General Question

emeraldisles's avatar

How can I run longer without cramps?

Asked by emeraldisles (1949points) July 28th, 2012

Well I do go out to run, but sometimes take a power walking break, and then start running again. I hate side stitches and cramps! I want to be able to run for a full hour without getting them. It just seems I jog, sprint, power walk, repeat. Also, want to know the best way to land with the foot so there is less impact. I land mid foot and then roll up to my toes. By the way, I’m almost 6 ft. I would like to be able to do 10k’s.

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13 Answers

bookish1's avatar

I’m not a runner, but I find I get cramps in my legs and chest from working out (cycling) if I am low on potassium. Eat at least one banana every day!

JLeslie's avatar

I am not a doctor.

Cramps in your side are probably caused by eating too close to the time you run. Running right after having caffeine might also aggravate the problem, but not necessarily. Also running near the time you are going to have a bowel movement (if you are regular) might increase your chances of a side stitch. For whatever reason your digestive system probably is not slowing down while you are being active.

As for other muscle cramps the most obvious is potassium, easy to test, very cheap blood test, but highly unlikely that is your problem unless you are also anorexic, or have a very poor diet, or have some other medical condition that tends to have low potassium associated with it. More likely you might be vitamin D dificient, especially if you protect yourself from the sun, blood test can confirm it, and if yiu are a woman checking your iron is important, as it carries the oxygen to the muscles. Lastly, if you have other symptoms that might indicate hypothyroid that can lead to muscle weakness and pain. That also is a simple blood test, the basic one is very cheap, and I personally think women should be checked every where for all the things I named attheir yearly check up. Oh, and to add one more, many women I know are borderline low for B12 without supplementation, which affects the nervous system. I never recommend just popping a bunch of megadoses of vitamins until you have an idea of where you really stand by getting the tests done. I have to take huge doses of vitamin D to stay up in the nornal range, I never would have known without the tests. Same with iron.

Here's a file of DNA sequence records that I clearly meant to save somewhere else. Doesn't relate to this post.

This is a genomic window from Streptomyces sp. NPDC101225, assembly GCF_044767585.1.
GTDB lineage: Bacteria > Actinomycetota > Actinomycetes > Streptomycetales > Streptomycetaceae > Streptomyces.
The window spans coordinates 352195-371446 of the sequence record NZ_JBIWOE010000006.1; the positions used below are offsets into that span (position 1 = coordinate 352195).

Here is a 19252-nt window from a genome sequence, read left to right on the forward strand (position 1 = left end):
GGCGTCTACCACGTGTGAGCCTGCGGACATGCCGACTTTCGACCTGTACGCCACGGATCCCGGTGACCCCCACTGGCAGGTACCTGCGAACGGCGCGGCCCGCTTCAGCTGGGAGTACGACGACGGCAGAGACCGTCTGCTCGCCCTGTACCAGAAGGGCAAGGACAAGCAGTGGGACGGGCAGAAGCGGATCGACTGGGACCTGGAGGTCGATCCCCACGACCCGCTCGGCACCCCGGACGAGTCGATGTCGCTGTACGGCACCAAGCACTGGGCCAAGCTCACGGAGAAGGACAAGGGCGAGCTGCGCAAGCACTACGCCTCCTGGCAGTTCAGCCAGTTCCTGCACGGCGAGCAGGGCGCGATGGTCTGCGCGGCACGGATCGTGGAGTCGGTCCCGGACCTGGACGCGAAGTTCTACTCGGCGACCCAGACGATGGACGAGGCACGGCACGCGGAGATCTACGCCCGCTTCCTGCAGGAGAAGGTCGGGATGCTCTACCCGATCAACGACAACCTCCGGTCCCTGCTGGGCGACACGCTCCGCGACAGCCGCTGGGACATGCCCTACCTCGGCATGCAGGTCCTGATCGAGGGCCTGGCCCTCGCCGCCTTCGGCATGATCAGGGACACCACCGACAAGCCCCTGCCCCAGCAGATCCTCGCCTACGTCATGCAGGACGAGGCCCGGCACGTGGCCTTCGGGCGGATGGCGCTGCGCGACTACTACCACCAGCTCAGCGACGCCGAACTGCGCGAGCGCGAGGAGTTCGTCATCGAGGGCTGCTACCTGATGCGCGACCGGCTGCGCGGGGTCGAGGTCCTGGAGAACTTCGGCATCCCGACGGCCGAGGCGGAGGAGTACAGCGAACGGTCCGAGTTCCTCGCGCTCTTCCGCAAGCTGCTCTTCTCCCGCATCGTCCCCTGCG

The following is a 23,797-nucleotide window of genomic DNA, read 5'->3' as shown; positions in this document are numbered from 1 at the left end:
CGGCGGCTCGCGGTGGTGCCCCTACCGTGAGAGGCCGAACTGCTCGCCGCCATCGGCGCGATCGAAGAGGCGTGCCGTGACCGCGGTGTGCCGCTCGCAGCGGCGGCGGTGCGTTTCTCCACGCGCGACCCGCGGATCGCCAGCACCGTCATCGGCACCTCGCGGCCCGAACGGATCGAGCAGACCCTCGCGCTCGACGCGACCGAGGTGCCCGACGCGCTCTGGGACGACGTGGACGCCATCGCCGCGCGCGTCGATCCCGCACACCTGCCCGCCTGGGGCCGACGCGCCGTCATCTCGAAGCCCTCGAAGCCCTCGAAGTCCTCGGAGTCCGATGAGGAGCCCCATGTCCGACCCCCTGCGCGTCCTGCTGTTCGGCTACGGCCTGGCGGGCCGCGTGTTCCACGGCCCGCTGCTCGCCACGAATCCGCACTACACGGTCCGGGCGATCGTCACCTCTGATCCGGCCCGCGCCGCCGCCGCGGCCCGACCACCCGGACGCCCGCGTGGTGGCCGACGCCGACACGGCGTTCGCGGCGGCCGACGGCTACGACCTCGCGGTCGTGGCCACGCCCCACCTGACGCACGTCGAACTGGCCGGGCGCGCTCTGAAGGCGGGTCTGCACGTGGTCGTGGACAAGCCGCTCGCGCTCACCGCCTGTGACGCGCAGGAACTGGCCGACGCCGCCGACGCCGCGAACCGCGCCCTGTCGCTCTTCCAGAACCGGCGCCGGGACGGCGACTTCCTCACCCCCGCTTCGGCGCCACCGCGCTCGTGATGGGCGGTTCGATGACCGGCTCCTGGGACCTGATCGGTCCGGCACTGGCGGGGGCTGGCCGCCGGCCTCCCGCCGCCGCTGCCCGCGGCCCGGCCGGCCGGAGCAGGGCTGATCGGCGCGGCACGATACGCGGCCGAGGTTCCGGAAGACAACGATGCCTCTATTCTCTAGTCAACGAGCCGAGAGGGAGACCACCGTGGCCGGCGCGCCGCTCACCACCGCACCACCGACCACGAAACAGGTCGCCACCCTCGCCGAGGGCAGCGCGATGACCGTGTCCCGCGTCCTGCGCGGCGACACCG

So to simplify:
BMP (that will include the Potassium)
TSH (that’s the thyroid)
Vitamin D
Vitamin B12
Iron or CBC (depending on what your dctor prefers or both.)

All that might total $100—$200 out of pocket without insurance, but most likely it will be covered by your insurance if you have insurance. Also, it is likely your doctor automatically does at least some of them, and you can see some of it on your last blood test. Special note: if you TSH is >4 it is likely still considered nornal by the lab and GP’s, but endocrinologists would find it worrisome, and worth monitoring more closely.

Last, but not least, remember to stretch after exrecising, not bouncing, just holding stretches for several seconds, to lengthen your muscles and avoid soreness.

Edit: if you are young, in your teens, they might be associated with growing pains.

ragingloli's avatar

Breathe in through your nose and exhale through your mouth at a normal and consistent speed.

gailcalled's avatar

The current medical literature says that no one really knows 1) what causes cramps during heavy exercise and 2) that all the stuff about hydration, extra sodium, calcium and potassium, drinks with electrolytes, stretching before or after or neither or both is, at the moment, anecdotal.

No one seems to be doing the research. All of the serious advice starts with “possibly” and not “probably.”

One doctor who runs says that the only thing that helps him is to call his wife on his cell phone and have her come and get him.